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Inheriting A House With A Sibling – The Basics

Every year hundreds of thousands of houses are inherited by siblings. If this has happened to you, you need to know the facts and your options.

When Siblings Inherit A House

The first and biggest question when siblings inherit a house is:

Who Owns What Portion Of The House?

The law says that the house is owned equally by all inheritors unless the will states otherwise. So, if there were two of you siblings, you each have 50% of the house, three siblings would each own 33.3%, etc.

Among other things, the fact that each sibling legally owns a percentage of the house means that no one sibling can make decisions about what is to be done with the house without the agreement of the others. So you’re going to have to get along.

What Options Do The Siblings Have?

When siblings inherit a house, they basically have four options:

  1. Sharing ownership of the house, which may include renting the house
  2. Structuring a buyout 
  3. Selling and dividing the proceeds
  4. Or if they cannot come to an agreement, it is possible to shift matters to the court and let them decide what to do through a partition suit.

Let’s talk about each of these options.

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Sharing Ownership Of The House

Some families elect to continue to own the house as siblings. Legally this is done through one of two options:

Tenancy In Common

In tenancy in common agreements, each owner owns a certain percentage of the property.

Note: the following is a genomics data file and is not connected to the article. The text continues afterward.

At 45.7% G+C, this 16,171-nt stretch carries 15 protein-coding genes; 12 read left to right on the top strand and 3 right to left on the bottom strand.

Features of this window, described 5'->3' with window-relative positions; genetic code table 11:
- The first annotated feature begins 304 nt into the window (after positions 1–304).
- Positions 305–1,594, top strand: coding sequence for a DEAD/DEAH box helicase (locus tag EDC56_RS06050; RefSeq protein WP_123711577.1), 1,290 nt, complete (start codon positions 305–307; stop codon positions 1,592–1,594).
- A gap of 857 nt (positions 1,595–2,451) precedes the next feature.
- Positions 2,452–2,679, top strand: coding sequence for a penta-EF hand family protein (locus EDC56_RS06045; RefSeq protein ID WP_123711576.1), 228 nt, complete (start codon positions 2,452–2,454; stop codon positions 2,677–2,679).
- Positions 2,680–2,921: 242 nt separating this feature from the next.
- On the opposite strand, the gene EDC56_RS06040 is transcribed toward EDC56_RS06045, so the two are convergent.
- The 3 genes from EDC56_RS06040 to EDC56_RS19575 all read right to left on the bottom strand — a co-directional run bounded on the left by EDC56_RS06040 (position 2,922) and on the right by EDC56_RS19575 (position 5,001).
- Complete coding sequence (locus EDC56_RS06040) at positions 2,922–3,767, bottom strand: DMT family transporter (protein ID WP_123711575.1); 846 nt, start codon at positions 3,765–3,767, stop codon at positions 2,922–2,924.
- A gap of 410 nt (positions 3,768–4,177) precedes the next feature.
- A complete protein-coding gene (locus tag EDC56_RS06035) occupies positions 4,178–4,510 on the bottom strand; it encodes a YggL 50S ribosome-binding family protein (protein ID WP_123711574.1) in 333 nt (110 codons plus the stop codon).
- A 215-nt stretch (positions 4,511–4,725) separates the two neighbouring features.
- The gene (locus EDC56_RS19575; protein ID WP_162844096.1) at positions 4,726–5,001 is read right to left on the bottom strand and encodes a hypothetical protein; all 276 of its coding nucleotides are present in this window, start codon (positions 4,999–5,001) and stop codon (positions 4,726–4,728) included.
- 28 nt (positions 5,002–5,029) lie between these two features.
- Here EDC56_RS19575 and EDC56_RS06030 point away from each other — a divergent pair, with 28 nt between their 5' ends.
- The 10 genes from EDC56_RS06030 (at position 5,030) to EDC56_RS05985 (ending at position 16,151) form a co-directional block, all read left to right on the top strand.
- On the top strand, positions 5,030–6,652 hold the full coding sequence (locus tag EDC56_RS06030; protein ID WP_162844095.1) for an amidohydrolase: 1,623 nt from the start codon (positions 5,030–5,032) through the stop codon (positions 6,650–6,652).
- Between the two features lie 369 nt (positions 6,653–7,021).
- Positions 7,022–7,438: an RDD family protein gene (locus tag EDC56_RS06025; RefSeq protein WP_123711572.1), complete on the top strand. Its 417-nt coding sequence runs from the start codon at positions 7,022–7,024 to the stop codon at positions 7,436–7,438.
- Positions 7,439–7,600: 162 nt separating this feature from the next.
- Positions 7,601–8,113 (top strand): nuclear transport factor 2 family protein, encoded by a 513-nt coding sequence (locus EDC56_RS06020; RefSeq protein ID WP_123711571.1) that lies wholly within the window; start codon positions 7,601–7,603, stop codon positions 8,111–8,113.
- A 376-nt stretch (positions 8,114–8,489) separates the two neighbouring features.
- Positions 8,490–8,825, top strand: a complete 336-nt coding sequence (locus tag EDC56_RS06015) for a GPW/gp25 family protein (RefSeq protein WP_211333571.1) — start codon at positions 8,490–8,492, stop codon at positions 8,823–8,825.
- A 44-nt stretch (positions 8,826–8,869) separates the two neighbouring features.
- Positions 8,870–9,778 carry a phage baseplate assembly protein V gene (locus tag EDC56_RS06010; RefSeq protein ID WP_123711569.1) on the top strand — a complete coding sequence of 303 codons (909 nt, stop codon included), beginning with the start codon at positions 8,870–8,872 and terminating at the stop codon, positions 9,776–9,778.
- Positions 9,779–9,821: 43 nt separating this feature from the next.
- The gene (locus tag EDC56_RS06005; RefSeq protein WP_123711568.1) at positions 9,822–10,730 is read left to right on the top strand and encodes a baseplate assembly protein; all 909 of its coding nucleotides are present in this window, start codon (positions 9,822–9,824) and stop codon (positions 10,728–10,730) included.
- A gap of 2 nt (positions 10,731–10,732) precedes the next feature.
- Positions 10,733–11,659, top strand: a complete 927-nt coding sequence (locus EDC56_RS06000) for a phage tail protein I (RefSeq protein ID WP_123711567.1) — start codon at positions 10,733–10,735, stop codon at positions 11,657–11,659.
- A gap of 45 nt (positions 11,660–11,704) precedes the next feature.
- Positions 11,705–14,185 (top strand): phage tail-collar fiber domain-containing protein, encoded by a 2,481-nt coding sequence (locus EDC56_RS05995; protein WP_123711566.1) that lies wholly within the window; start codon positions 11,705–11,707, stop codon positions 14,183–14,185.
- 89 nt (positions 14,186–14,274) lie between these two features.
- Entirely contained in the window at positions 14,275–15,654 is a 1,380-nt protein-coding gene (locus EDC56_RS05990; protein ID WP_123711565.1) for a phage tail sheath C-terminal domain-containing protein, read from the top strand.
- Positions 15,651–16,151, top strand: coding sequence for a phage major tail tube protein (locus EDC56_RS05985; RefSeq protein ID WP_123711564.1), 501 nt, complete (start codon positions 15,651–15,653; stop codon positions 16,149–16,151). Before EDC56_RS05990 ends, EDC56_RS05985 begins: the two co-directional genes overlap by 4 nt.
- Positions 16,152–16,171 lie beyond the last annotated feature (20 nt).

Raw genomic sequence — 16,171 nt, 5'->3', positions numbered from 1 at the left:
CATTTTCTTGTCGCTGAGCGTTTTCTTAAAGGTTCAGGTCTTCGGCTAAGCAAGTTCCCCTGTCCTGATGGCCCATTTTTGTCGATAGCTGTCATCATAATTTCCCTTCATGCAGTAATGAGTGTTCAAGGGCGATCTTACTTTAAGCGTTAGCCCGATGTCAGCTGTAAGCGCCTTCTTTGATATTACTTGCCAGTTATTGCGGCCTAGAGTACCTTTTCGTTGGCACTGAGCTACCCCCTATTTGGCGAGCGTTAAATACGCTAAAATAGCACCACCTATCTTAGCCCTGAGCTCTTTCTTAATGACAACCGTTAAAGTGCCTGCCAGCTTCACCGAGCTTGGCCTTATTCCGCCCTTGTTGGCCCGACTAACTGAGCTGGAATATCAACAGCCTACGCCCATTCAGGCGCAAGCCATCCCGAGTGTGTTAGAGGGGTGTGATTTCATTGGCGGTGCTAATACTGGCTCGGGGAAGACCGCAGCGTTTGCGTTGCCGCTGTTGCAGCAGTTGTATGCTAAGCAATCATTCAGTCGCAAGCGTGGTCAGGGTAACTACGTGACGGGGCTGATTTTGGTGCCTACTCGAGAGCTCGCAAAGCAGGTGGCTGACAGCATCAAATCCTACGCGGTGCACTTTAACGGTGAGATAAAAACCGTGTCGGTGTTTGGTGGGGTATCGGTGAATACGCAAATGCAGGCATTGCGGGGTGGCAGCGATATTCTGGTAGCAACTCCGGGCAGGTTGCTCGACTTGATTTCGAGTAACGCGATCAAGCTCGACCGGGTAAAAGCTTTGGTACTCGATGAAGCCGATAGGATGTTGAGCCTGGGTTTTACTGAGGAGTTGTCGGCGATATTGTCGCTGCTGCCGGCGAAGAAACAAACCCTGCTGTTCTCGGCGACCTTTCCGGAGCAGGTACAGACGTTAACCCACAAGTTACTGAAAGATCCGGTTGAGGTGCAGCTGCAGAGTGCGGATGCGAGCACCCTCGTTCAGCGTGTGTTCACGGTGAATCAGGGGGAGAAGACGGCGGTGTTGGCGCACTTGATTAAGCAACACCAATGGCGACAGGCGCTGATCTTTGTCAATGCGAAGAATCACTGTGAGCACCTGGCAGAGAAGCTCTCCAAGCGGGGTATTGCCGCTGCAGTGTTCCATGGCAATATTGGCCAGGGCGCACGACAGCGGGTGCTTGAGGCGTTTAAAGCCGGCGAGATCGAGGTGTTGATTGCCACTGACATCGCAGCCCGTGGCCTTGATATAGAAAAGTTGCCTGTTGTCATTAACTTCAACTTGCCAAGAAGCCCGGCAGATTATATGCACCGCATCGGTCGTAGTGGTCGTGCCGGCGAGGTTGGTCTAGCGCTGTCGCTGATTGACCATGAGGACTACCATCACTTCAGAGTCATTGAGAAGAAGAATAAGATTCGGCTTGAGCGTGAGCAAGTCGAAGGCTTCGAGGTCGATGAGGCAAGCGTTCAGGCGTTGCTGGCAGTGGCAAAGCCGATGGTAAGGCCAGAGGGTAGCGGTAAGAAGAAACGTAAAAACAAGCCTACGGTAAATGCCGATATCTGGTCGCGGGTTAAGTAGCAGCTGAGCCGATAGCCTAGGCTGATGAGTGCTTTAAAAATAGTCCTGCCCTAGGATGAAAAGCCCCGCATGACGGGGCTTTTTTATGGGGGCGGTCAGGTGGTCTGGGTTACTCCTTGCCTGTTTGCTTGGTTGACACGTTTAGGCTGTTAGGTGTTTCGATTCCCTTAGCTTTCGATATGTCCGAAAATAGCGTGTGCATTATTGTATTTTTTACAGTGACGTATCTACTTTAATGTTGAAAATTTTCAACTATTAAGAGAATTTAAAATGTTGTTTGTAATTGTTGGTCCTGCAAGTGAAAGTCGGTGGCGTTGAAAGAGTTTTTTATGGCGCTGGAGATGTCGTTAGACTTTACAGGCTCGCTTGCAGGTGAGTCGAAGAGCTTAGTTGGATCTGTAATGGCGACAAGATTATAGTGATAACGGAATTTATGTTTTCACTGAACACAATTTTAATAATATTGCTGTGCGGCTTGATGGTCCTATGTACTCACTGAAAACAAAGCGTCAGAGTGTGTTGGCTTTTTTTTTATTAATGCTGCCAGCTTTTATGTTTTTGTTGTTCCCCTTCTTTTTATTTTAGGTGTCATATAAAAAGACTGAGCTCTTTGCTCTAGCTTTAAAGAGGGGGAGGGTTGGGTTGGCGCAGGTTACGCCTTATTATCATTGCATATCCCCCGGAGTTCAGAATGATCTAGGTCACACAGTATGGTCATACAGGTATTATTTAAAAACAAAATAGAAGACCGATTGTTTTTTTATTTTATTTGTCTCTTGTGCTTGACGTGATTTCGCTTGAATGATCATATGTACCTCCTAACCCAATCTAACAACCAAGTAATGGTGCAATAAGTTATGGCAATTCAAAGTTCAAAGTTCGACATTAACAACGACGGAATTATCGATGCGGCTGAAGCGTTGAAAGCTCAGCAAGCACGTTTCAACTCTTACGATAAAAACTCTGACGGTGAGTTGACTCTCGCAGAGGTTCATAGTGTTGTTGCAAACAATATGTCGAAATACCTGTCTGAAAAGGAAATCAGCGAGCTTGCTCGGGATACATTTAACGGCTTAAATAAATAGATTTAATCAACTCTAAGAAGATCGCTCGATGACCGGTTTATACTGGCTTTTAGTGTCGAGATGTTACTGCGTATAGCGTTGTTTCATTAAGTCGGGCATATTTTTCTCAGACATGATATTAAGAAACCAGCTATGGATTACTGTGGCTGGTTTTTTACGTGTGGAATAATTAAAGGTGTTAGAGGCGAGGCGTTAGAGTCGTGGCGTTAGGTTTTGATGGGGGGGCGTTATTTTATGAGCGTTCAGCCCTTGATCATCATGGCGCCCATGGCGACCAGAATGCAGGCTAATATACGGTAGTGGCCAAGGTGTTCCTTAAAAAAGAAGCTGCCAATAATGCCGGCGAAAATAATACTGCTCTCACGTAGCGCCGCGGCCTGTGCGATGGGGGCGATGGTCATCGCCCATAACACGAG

• Ownership can be divided equally or unequally, legally it doesn’t matter
  • All owners have a claim on the property
  • All owners are responsible for the obligations of the property (taxes, insurance, mortgage payments, etc.) If one co-owner does not pay, the others are responsible for all required payments
  • Owners can borrow against their portion of the property
  • Any owner can sell or transfer their share of the property to anyone else without having to get permission from the other owners
  • If a co-owner dies, their portion passes to their heirs who now own that percentage of the property. Their portion of the property goes through probate in this process
  • Tenancy in common can only be dissolved through a buyout agreement or a partition suit
  • One co-owner can force the dissolution of tenancy in common

Joint Tenancy

Like tenancy in common, each owner owns a certain percentage of the property but:

  • All co-owners must possess equal shares (except in Colorado, Connecticut, Ohio, or Vermont)
  • When a co-owner dies, the property cannot be passed to their heirs. Instead, their percentage of ownership is divided equally between the remaining co-owners. No probate is required to pass this ownership
  • When the last co-owner dies, the property will go through probate and will be passed to that owner’s heirs
  • All owners must agree to the sale of any co-owner’s shares
  • When one co-owner transfers ownership to another, the joint tenancy is dissolved, with the property reverting to a tenancy in common

Options With Shared Ownership

When a property is mutually owned, the owners can choose to use it however they wish as long as they are in mutual agreement:

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  • The house can be rented, with the proceeds split between the co-owners
  • The house can be lived in by one of the co-owners, with payments (or the lack of them) agreed upon by the co-owners
  • Time spent living in the house can be divided between the co-owners (this oftentimes happens when the house will be used as a vacation home)